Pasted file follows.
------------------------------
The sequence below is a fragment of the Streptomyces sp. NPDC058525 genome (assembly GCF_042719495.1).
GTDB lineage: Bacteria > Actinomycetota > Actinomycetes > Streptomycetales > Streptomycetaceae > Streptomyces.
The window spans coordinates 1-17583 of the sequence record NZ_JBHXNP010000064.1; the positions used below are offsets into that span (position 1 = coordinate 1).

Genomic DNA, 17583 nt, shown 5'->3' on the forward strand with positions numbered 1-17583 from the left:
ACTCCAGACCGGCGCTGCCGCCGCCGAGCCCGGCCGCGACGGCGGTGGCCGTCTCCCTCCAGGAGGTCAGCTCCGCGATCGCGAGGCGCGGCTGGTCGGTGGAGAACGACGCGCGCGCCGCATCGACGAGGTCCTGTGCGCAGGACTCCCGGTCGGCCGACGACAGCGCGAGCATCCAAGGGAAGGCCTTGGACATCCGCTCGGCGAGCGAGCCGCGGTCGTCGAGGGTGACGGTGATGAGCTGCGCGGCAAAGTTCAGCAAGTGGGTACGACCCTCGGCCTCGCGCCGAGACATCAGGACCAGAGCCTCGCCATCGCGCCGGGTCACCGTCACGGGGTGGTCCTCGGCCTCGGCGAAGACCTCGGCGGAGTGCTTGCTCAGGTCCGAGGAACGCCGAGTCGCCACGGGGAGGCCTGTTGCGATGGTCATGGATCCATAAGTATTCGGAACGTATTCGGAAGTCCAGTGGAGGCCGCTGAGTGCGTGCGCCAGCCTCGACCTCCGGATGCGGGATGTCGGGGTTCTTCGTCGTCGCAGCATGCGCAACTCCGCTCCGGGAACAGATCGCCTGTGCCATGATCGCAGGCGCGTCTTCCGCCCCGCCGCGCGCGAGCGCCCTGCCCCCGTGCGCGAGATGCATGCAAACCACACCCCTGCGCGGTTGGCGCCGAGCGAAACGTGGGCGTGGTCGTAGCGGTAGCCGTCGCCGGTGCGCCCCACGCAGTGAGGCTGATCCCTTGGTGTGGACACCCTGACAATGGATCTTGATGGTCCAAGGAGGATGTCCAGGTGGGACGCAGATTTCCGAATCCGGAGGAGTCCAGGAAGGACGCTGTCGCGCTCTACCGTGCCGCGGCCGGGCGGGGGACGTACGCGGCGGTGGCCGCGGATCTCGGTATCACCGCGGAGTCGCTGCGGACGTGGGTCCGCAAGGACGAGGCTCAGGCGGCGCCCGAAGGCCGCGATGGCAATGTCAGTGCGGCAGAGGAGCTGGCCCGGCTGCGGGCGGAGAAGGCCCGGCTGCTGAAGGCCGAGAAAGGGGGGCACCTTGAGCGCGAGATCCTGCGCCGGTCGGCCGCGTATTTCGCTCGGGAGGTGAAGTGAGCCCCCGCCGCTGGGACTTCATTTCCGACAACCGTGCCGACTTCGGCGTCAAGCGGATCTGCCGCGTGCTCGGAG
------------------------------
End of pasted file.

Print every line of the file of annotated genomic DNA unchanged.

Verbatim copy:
The sequence below is a fragment of the Streptomyces sp. NPDC058525 genome (assembly GCF_042719495.1).
GTDB lineage: Bacteria > Actinomycetota > Actinomycetes > Streptomycetales > Streptomycetaceae > Streptomyces.
The window spans coordinates 1-17583 of the sequence record NZ_JBHXNP010000064.1; the positions used below are offsets into that span (position 1 = coordinate 1).

Genomic DNA, 17583 nt, shown 5'->3' on the forward strand with positions numbered 1-17583 from the left:
ACTCCAGACCGGCGCTGCCGCCGCCGAGCCCGGCCGCGACGGCGGTGGCCGTCTCCCTCCAGGAGGTCAGCTCCGCGATCGCGAGGCGCGGCTGGTCGGTGGAGAACGACGCGCGCGCCGCATCGACGAGGTCCTGTGCGCAGGACTCCCGGTCGGCCGACGACAGCGCGAGCATCCAAGGGAAGGCCTTGGACATCCGCTCGGCGAGCGAGCCGCGGTCGTCGAGGGTGACGGTGATGAGCTGCGCGGCAAAGTTCAGCAAGTGGGTACGACCCTCGGCCTCGCGCCGAGACATCAGGACCAGAGCCTCGCCATCGCGCCGGGTCACCGTCACGGGGTGGTCCTCGGCCTCGGCGAAGACCTCGGCGGAGTGCTTGCTCAGGTCCGAGGAACGCCGAGTCGCCACGGGGAGGCCTGTTGCGATGGTCATGGATCCATAAGTATTCGGAACGTATTCGGAAGTCCAGTGGAGGCCGCTGAGTGCGTGCGCCAGCCTCGACCTCCGGATGCGGGATGTCGGGGTTCTTCGTCGTCGCAGCATGCGCAACTCCGCTCCGGGAACAGATCGCCTGTGCCATGATCGCAGGCGCGTCTTCCGCCCCGCCGCGCGCGAGCGCCCTGCCCCCGTGCGCGAGATGCATGCAAACCACACCCCTGCGCGGTTGGCGCCGAGCGAAACGTGGGCGTGGTCGTAGCGGTAGCCGTCGCCGGTGCGCCCCACGCAGTGAGGCTGATCCCTTGGTGTGGACACCCTGACAATGGATCTTGATGGTCCAAGGAGGATGTCCAGGTGGGACGCAGATTTCCGAATCCGGAGGAGTCCAGGAAGGACGCTGTCGCGCTCTACCGTGCCGCGGCCGGGCGGGGGACGTACGCGGCGGTGGCCGCGGATCTCGGTATCACCGCGGAGTCGCTGCGGACGTGGGTCCGCAAGGACGAGGCTCAGGCGGCGCCCGAAGGCCGCGATGGCAATGTCAGTGCGGCAGAGGAGCTGGCCCGGCTGCGGGCGGAGAAGGCCCGGCTGCTGAAGGCCGAGAAAGGGGGGCACCTTGAGCGCGAGATCCTGCGCCGGTCGGCCGCGTATTTCGCTCGGGAGGTGAAGTGAGCCCCCGCCGCTGGGACTTCATTTCCGACAACCGTGCCGACTTCGGCGTCAAGCGGATCTGCCGCGTGCTCGGAG